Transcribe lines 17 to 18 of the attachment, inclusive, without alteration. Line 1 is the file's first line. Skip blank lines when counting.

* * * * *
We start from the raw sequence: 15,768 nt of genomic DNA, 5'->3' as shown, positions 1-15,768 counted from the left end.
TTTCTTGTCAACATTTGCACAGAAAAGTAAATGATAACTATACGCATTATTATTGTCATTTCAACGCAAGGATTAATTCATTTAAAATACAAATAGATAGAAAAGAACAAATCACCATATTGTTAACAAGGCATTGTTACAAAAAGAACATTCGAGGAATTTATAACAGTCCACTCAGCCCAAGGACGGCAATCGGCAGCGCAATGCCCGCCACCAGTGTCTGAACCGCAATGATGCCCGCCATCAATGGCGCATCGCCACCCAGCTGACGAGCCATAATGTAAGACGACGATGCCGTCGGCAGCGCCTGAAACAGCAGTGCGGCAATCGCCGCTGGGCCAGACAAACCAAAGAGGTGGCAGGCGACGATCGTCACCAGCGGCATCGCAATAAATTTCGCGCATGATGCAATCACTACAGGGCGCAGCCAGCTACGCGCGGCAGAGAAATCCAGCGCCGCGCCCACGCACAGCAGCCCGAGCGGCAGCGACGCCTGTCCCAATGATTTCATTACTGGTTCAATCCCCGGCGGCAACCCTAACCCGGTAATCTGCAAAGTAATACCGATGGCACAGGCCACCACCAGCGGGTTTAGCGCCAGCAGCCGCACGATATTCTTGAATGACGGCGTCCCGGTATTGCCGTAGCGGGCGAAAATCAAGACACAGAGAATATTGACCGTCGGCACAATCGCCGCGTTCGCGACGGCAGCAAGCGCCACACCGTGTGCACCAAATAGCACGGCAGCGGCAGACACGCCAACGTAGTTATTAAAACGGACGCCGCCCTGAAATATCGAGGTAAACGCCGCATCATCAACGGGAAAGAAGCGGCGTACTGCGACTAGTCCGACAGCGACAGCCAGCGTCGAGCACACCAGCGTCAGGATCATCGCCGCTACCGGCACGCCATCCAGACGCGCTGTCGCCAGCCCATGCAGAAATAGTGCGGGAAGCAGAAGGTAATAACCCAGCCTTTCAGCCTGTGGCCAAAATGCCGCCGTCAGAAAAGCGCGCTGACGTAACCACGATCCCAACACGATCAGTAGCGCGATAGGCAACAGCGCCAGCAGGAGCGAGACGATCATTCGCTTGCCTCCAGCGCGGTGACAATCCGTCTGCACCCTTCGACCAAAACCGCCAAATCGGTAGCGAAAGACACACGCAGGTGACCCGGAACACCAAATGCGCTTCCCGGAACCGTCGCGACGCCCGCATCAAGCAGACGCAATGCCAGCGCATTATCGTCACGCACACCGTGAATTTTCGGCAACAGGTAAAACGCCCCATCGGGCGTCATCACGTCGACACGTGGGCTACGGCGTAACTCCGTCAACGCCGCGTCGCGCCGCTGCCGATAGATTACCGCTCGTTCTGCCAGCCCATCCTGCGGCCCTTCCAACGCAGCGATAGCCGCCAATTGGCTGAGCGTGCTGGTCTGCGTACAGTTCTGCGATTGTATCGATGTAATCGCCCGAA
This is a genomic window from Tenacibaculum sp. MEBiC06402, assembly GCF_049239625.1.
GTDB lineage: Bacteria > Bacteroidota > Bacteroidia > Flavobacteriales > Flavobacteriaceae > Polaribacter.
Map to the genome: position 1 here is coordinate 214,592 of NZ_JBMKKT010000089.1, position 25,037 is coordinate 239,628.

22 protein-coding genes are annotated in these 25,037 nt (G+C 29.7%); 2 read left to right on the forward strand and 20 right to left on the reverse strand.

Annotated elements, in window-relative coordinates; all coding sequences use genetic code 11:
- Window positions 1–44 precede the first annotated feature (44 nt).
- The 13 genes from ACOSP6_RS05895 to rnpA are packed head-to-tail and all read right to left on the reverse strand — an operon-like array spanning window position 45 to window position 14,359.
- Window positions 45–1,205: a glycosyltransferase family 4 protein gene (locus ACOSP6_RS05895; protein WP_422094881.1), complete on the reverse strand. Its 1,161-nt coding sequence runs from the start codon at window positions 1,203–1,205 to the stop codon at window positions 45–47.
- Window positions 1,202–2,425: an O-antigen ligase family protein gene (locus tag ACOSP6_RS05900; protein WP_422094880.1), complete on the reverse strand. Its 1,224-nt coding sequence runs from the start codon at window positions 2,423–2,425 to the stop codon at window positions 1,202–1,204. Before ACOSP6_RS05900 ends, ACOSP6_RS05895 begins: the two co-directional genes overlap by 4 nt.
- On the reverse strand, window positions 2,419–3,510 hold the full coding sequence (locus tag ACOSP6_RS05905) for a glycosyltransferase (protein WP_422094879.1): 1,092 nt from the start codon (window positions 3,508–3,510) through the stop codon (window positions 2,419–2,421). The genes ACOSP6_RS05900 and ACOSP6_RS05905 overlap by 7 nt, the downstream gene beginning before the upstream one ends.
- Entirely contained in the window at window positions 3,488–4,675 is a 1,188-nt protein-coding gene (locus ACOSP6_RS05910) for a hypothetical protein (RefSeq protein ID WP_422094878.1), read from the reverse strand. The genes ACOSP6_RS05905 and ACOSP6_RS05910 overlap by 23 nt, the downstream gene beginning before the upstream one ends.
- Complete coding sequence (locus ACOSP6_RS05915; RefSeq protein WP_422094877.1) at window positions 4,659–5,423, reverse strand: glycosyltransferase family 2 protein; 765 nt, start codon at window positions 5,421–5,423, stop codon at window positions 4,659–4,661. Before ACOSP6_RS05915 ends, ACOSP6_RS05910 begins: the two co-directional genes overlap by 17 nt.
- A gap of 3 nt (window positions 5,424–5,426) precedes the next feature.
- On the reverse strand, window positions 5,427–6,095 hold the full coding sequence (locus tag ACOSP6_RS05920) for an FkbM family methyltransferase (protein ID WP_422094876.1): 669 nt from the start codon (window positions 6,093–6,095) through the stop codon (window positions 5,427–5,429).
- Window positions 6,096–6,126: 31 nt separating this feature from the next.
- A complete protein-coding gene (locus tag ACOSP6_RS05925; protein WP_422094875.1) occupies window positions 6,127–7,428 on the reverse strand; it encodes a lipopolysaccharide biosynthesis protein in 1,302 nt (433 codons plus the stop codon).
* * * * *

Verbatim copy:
- Window positions 6,096–6,126: 31 nt separating this feature from the next.
- A complete protein-coding gene (locus tag ACOSP6_RS05925; protein WP_422094875.1) occupies window positions 6,127–7,428 on the reverse strand; it encodes a lipopolysaccharide biosynthesis protein in 1,302 nt (433 codons plus the stop codon).